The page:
What 50 looks like now: The invisibility of middle aged women

Sarah Long 11 September 2017

"Old age ain't no place for sissies", Bette Davis once said and, especially if you're a woman, some of its inevitabilities can hit you hard. Author Sarah Long offers some reassurance and advice on how to embrace your inner "old bag". 

"Nobody loves a fairy when she’s old", warbles the old music hall song, "they like their bit of magic from a younger bit of stuff". The bloom’s off, she’s seen better days, past it, poor dear, and yet she used to be a real looker.

Fortunately, we’ve moved on from the spectacle of a laughable middle-aged fairy with a bent wand commanding derision from the audience. But still, there's a constant swell of female anger about the curse of invisibility that falls upon women of a certain age.

It’s really not fair, goes the thinking. We eat the right things, we take care of ourselves, we’ve got the personal trainer and look DECADES younger than our mothers did at our age. And yet. We’ve all seen the male gaze pass through us and settle on a younger woman. Older actresses complain there are no roles for them. Female newsreaders over 50 are cast into the wilderness. Being ignored is hard to handle.

"It's outrageous and humiliating for a woman to be ogled at as she walks past a building site"

There is ambivalence, of course. Take the whistling builder, for example. There's only one thing worse than being whistled at, and that's not being whistled at, as Oscar Wilde might have said, had he been a middle-aged woman. It's outrageous and humiliating for a woman to be ogled at as she walks past a building site.

Image via Medium 

Until the moment when it stops, at which point she feels crushed by the unfairness of her advancing years. Hurled into invisibility when she still feels like a girl inside. Feminists are right to scratch their heads and worry about their reaction. After all, you don’t hear these sorts of complaints from men, who seem more inclined to manage their declining sex appeal in dignified silence.

It’s not just in terms of perceived sexual attractiveness that women feel they become invisible. I hear stories from older women claiming they're overlooked in the queue at the deli counter and dispiriting tales about the look of slight disappointment when they take up their airline seat beside a younger person hoping to engage with someone fresher. Not to mention the waiter who they just know is only flirting because he feels sorry for them.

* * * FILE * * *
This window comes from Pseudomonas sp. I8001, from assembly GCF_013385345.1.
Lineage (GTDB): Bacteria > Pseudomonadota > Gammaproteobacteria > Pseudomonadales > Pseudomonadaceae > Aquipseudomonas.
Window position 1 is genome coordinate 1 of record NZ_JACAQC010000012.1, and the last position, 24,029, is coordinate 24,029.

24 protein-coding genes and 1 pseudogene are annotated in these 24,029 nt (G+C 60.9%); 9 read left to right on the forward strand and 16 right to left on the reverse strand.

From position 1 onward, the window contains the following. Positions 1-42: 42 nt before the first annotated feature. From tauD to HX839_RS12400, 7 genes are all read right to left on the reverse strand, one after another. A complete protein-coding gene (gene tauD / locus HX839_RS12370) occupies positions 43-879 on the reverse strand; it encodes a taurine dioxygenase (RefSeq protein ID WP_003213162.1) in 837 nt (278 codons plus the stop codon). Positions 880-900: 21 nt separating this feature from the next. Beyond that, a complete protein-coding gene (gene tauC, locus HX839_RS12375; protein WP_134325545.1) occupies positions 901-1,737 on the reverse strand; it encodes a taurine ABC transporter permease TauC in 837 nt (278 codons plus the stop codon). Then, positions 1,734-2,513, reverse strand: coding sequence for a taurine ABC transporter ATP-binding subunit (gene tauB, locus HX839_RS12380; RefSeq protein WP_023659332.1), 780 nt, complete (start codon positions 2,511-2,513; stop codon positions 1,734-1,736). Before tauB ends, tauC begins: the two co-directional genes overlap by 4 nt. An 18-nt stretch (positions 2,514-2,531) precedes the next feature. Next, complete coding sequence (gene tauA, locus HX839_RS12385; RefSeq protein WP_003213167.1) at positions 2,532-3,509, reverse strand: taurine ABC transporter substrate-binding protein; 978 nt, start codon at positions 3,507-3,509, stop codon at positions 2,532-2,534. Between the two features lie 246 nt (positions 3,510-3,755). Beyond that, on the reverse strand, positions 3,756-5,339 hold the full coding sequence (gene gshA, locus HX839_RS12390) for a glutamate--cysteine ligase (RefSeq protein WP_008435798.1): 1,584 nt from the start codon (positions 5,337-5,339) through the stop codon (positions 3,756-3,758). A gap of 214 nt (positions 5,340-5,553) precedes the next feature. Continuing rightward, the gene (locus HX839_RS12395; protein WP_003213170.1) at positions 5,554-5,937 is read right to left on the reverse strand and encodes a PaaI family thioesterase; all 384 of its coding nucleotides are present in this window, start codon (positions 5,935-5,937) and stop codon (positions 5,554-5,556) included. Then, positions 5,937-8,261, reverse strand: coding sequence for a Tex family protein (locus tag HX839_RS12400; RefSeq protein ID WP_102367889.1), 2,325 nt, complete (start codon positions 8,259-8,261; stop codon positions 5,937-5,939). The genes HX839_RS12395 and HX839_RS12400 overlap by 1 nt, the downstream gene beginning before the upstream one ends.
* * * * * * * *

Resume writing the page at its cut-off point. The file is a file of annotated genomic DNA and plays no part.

Image via Minq

Unless you die young and stay pretty, there's really no way round the inevitability of growing and looking older. The question is how far you go to disguise it. Few women are prepared to relaunch themselves via the plastic surgeon, but most of us probably make a bit of an effort with careful dressing and hair dye to give the illusion that we're younger than our years.

This isn’t always the case. I am too vain to go grey myself, but am impressed by many of my friends who have taken the decision to let nature take its course, including a very elegant mother of the bride who recently bought her fabulous taupe outfit to match her hair.

The elegant grey hair proponent, Eileen Fisher. Image via Lifehack 

This move to look your age must be the intelligent way to get around the invisibility problem. Instead of going into screaming denial and trying to hog centre stage, just step aside. It's in the natural order of things that a 30-year-old is better looking than a 50-year-old, and only a narcissist would insist otherwise. When we reach middle age, it's no longer our turn. It’s time to hand over the baton to the next generation.

Their looks will fade one day too, poor things, so don’t deny them their moment in the sun. I think we all know someone who has failed to accept her changing status with at least some level of graciousness. She becomes socially self-absorbed and insensitive, still insisting on being the centre of attention. In short, on her way to becoming a really unlikeable old person.

To complain about feeling invisible is the ultimate confession of shallowness. Looks really aren’t everything, even in our selfie-ridden age and when you find women in jobs—unlike actresses and newsreaders—that don’t depend on their appearance, you never find them complaining they're not noticed. Whatever you think of Theresa May, Nicola Sturgeon and Angela Merkel, they're not sitting at home bemoaning their invisibility.

"When you stop worrying about whether your bum looks big in this, you can really start enjoying yourself"

The same cannot be said of the heroines of my novel Invisible Women, which deals with the mid-life crises of three stay-at-home mothers. The tipping point of turning 50 coincides with the end of their chosen career of bringing up children, bringing their invisibility across all spheres sharply into focus. Talk to any woman trying to get back into the workplace in her fifties, and you’ll find it’s no walk in the park. Although, hearteningly, it turns out my heroines are extremely visible to their ardent love interests, even in the autumn of their lives.

But enough moaning about becoming invisible and let’s look at the upside. A falling off of vanity, you hope. When you stop worrying about whether your bum looks big in this, you can really start enjoying yourself, and not just in a fat jolly way. You care less what people think of you. Expectations become more realistic. You can eavesdrop on conversations because nobody takes any notice of you.

Freed from the desire to be admired, you can turn into the old bag you always wanted to be. To come back to the musical hall song—"You stand there shouting What-O… but they all pass past your Grotto…". Well, thank goodness for that.


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